Gareth Roberts

Gareth Roberts

Gareth Roberts is a TV scriptwriter and novelist who has worked on Doctor Who and Coronation Street

Why can’t Stonewall’s ex-boss come clean about its trans obsession?

The few days since the publication of the Cass report – the probe into ‘gender identity’ services for young people – have been a revelation. The report, compiled by Dr Hilary Cass, has at long last, and so publicly it couldn’t be ignored, blown some of the gilt off the trans gingerbread, confirming that medical interventions on minors weren’t backed up by

The Tories deserve our contempt

The Telegraph reported at the weekend that the Conservative party appears to be attempting, in its selection process for parliamentary candidates, to weed out anybody who might just possibly be a conservative. This strategy – with all its ineptitude and wilful blindness – is a perfect capsule of the parliamentary party and its upper echelons. A

Anti-Israel virtue signallers should leave Eurovision alone

The 2024 Eurovision Song Contest – the final of which will be held in Malmö on 11 May – is the latest peculiar target of pompous virtue signallers. The hosts of the UK’s largest Eurovision screening have announced their decision to scrap the event. The reason? Israel, of course. ‘We have collectively decided not to

Let’s kick ‘racial justice’ out of the Church of England

Holy Week is the most important part of the year for many Christians, but it will come as little surprise that some members of the Church of England appear to be focusing on racial justice rather than Jesus. ‘I went to a conference on whiteness last autumn,’ the Venerable Dr Miranda Threlfall-Holmes, archdeacon of Liverpool,

Steve Harley was no one-hit wonder

Celebrity deaths range from the ‘tragically young’ (Amy Winehouse) to the ‘I thought they’d gone years ago’ (Peregrine Worsthorne) and the monumental (Michael Jackson). But there’s another type: a more low-key one that knocks you a bit, as much as the death of a stranger can. Steve Harley, whose death was announced this weekend by his family, was one of those.  Everyone knows Harley and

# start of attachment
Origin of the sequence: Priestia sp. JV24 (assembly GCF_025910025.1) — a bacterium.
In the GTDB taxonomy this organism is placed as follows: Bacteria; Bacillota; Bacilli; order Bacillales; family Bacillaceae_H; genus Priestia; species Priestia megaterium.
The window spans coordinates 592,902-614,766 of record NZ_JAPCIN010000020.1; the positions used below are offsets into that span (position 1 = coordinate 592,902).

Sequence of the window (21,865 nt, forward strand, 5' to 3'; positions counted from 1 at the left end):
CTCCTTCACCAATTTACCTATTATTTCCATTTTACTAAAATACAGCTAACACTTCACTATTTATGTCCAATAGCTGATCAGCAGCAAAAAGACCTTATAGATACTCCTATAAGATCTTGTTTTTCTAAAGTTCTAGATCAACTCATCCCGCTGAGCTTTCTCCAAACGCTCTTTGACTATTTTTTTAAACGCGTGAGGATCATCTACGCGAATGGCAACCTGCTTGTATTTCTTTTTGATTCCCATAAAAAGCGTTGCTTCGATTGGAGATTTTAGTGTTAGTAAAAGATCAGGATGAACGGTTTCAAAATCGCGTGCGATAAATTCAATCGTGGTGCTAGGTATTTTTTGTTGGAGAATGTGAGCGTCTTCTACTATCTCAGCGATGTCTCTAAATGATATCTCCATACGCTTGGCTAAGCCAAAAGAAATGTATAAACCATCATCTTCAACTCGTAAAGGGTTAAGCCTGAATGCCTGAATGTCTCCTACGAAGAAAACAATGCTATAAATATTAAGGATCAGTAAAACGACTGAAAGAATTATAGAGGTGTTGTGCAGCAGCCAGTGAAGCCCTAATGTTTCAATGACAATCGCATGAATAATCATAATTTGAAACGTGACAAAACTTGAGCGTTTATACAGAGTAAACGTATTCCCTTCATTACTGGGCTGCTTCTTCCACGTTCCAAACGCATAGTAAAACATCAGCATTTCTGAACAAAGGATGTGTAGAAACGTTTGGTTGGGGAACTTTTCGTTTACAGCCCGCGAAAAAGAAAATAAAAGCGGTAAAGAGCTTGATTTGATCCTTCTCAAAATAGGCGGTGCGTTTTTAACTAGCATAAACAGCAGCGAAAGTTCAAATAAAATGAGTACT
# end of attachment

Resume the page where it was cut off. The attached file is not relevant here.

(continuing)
Blame Prince William, not Kate, for the royal photo blunder

The Princess of Wales has owned up. In a statement on X/Twitter, she revealed that she was the phantom photoshopper: ‘Like many amateur photographers, I do occasionally experiment with editing. I wanted to express my apologies for any confusion the family photograph we shared yesterday caused. I hope everyone celebrating had a very happy Mother’s

Rishi Sunak can’t save Britain

The Tories have hit an all-time low: an Ipsos poll shows the party on a dismal twenty per cent, with the percentage of under-35s intending to vote for them in single figures. Never has a flush looked quite so busted as Rishi Sunak. It was against this bleak backdrop that the Prime Minister’s lectern was

The middle-class obsession with the miners’ strike

The miners’ strike has struck again. It’s the fortieth anniversary of the protracted dispute of 1984-85, which means that you have to be about my age (55) to have had anything approaching an adult understanding of it at the time. The same old footage, the same old talking points, the same old grievances, excuses and

The truth about John Lewis’s trans takeover

John Lewis is, to most people, a department store that exists to sell toasters, cushions and lamps. But it turns out we have been labouring under a massive misapprehension all these years. John Lewis’s internal magazine Identity reveals that the shop’s purpose is rather different: it exists to affirm the bespoke identities of its staff.